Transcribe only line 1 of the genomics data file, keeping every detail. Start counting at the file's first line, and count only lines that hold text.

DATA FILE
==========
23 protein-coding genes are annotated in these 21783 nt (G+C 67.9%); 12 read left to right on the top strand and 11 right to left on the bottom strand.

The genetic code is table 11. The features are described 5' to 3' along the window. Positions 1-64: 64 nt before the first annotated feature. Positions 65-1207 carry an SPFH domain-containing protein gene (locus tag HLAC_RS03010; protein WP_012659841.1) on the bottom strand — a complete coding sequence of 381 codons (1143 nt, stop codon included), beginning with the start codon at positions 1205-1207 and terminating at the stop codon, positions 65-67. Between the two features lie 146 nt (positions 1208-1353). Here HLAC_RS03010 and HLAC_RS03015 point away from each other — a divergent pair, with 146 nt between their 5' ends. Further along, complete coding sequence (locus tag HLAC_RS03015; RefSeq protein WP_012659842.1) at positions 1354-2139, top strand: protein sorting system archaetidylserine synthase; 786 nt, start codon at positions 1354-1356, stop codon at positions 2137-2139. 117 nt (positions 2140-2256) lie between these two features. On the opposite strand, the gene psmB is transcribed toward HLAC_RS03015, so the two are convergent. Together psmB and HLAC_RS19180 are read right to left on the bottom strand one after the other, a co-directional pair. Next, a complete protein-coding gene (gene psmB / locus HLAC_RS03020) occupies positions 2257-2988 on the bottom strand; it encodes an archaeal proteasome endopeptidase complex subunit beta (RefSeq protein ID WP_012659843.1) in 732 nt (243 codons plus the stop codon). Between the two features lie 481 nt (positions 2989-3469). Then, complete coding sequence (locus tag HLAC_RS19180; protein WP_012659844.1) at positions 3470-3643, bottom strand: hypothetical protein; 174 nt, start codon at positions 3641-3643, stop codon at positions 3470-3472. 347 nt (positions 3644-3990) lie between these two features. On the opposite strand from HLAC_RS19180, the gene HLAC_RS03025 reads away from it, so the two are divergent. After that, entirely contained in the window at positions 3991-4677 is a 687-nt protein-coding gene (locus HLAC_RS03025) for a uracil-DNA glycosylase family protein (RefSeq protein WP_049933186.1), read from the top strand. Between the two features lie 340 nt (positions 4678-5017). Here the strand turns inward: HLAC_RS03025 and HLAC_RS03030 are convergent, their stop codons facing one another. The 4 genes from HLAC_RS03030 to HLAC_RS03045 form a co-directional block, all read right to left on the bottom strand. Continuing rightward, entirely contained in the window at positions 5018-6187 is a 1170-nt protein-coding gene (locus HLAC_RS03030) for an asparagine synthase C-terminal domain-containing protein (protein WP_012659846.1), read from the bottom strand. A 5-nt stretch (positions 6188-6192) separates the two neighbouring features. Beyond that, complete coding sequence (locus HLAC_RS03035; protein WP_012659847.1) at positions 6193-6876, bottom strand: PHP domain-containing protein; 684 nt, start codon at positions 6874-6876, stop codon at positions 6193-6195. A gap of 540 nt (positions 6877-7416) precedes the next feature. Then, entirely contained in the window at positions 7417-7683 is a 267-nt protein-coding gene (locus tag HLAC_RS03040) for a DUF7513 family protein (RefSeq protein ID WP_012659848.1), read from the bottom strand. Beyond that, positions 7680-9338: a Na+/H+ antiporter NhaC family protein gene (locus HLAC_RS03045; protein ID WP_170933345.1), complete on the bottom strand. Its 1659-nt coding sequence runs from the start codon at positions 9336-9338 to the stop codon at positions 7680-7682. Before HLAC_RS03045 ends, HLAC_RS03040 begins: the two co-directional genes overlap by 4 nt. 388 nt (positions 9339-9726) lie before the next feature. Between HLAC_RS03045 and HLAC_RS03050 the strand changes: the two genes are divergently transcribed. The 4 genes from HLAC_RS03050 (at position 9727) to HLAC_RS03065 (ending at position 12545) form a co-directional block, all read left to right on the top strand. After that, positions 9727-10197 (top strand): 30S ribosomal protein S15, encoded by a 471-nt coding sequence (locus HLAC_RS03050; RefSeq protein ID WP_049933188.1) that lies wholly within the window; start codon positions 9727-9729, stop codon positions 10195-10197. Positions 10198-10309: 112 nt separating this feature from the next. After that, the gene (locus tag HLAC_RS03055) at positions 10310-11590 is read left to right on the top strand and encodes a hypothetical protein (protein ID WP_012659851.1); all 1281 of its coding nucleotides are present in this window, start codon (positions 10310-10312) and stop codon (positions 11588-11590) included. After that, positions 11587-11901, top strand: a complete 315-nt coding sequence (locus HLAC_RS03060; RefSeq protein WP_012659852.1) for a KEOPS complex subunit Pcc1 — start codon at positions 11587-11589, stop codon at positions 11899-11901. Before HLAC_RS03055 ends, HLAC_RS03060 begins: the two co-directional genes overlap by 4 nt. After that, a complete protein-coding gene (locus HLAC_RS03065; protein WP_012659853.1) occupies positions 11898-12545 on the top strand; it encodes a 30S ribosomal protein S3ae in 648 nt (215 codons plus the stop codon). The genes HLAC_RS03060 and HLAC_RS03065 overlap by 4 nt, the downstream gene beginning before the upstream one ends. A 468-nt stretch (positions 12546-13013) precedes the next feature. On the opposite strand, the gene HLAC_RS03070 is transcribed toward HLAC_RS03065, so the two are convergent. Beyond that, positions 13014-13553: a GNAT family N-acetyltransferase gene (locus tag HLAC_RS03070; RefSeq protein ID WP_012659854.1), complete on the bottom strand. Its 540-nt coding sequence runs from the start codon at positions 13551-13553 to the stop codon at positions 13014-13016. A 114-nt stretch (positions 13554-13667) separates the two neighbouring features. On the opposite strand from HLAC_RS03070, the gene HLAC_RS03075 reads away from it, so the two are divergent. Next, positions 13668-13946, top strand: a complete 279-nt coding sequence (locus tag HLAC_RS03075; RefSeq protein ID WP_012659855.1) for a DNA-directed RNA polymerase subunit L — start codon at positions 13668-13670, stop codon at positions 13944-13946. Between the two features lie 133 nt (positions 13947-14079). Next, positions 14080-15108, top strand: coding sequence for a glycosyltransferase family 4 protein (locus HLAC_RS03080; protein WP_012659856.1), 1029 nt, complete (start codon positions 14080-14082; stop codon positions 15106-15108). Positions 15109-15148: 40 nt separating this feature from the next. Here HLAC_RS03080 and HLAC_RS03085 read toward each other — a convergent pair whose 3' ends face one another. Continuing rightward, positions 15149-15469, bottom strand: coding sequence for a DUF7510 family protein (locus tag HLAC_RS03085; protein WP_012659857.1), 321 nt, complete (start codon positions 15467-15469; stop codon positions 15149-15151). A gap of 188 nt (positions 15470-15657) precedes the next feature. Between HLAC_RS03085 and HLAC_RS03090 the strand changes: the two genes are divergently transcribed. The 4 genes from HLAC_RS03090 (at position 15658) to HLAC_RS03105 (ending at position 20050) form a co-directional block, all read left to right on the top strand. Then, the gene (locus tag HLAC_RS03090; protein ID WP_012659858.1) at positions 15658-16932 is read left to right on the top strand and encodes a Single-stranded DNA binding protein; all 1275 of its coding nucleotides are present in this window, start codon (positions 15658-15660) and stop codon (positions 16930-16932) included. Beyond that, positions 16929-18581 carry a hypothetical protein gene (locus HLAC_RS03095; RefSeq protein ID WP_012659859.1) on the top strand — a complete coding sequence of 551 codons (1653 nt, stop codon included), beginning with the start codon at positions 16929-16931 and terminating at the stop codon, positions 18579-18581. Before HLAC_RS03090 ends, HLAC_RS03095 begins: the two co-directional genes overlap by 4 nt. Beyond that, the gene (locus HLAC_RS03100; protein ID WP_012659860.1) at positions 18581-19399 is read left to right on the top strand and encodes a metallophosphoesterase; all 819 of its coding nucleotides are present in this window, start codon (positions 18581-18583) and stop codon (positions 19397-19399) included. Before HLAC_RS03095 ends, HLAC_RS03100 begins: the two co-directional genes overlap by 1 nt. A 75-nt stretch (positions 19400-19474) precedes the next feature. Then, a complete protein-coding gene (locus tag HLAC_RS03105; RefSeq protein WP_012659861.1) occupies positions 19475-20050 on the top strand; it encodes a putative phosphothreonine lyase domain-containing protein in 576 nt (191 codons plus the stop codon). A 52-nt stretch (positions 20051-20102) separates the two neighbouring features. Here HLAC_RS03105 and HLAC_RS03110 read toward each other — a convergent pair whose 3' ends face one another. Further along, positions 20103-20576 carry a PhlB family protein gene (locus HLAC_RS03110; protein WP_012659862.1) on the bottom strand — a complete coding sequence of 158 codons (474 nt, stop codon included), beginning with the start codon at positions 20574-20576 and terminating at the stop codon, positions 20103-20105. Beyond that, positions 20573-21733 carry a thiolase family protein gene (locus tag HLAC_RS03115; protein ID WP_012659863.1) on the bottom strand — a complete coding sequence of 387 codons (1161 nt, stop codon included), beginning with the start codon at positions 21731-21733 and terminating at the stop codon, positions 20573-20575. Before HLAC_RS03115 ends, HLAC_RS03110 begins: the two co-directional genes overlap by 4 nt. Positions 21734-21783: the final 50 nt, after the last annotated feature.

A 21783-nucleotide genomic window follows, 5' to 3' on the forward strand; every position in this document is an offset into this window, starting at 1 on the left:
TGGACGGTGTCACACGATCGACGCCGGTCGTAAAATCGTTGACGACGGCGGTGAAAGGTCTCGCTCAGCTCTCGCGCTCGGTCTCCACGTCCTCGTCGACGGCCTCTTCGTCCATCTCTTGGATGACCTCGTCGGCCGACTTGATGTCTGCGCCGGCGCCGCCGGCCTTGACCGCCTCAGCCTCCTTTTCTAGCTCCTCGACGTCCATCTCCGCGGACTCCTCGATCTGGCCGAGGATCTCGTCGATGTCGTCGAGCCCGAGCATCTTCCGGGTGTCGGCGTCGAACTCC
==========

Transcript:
23 protein-coding genes are annotated in these 21783 nt (G+C 67.9%); 12 read left to right on the top strand and 11 right to left on the bottom strand.